There isn’t a Chevrolet on the grid at this year’s Indianapolis 500, which is surprising considering the high profile the brand is playing at the race, ranging from being the official pace car, to a consumer drive event that can get fans behind the wheel of everything from a Corvette to a Volt. A year from now, however, Indy cars powered by Chevy engines will be prepping to hit the track with the bowtie-brand announcing its new twin-turbocharged direct-injection 2.2-liter V6 engine will first fire up in June, with testing set for later in the year.
Speaking to a group of journalists in Indianapolis, Chevrolet VP of Performance Vehicles and Motorsports Jim Campbell (middle right), explained that while there are numerous reasons for Chevy’s return to the series, now is the right time because of a new set of rules that, for Chevrolet, makes them much more relevant to the real world, i.e. production cars. In total, he lists five areas of “technology transfer” from the track to the street, namely: smaller displacement engines, the use of V6 engines, turbocharging, direct injection and E85.
The first four are obvious, with V6s continuing to be the backbone of many GM vehicles, while many of Chevy’s new models make use of smaller engines that feature both direct-injection and turbocharging. Take the Chevy Cruze for example, which uses a DI turbocharged 1.4-liter 4-cylinder. That same powerplant will also find its way into the new Sonic sub-compact. As for E85 and ethanol fuel in general, Chevrolet continues to make E85 compatible vehicles and often discusses it, but with no other automakers really paying much attention and other drawbacks to the fuel, it continues to be mostly irrelevant.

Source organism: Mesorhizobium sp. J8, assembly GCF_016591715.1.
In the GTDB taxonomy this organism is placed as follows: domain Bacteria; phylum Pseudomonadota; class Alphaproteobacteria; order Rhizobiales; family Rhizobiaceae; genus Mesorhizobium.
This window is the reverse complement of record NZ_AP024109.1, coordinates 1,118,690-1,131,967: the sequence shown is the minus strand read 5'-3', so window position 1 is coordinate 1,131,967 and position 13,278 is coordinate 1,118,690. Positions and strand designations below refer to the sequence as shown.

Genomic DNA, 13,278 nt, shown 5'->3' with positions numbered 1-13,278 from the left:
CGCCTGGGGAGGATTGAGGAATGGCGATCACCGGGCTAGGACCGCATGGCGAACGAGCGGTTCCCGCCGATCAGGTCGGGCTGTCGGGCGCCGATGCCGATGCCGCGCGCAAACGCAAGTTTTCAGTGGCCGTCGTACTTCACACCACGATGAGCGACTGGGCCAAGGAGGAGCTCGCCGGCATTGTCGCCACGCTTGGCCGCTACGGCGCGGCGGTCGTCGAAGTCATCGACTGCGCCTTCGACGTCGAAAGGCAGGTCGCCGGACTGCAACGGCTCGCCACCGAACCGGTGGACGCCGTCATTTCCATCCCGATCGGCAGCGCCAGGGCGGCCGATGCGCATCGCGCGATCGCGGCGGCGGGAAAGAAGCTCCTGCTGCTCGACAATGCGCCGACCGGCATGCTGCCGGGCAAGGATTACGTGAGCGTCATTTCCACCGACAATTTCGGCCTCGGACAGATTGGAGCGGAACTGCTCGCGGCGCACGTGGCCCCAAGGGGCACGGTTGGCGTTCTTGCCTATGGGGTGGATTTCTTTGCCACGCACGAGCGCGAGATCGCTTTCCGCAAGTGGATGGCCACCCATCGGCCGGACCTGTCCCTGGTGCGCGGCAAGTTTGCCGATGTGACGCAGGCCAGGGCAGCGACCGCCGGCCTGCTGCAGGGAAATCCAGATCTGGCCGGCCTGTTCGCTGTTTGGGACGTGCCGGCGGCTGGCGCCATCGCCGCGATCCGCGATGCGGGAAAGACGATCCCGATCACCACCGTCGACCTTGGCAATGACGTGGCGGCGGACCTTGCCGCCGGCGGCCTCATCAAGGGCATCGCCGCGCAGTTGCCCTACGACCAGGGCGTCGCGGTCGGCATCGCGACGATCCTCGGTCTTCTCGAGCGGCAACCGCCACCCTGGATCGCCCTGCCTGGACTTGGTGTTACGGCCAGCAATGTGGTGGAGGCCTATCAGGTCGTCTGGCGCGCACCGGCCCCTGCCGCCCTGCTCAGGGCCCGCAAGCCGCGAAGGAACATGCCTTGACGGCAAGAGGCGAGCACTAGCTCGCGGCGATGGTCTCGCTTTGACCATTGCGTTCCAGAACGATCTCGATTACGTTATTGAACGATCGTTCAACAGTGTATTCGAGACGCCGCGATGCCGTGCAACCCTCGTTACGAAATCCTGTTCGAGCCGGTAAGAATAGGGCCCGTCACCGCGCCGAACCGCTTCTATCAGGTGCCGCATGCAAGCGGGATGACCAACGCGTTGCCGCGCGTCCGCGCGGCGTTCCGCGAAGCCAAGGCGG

In addition, Campbell also discussed racing’s relevance to sales and marketing, as well as Chevy’s desire for competition, highlighting a 100 year shared history with the Indy 500, as well as heavy involvement in numerous other racing series from NASCAR, to the American Le Mans Series, to Grand Am road racing and drag racing.
Campbell says the IndyCar series allows Chevrolet to reach new customers, particularly as the series grows. While it has struggled to find fans over the past many years Campbell says that more recently viewership between 18 to 34 year-olds has grown 40 percent. Chevy isn’t alone in hopping on board with Indy either, with sponsorship spiking recently.
2012 may be Chevy’s first return to IndyCar since 2005, but the plan is to win says Campbell. “Winning is the goal,” he says, adding that “it gives you the most marketing leverage.”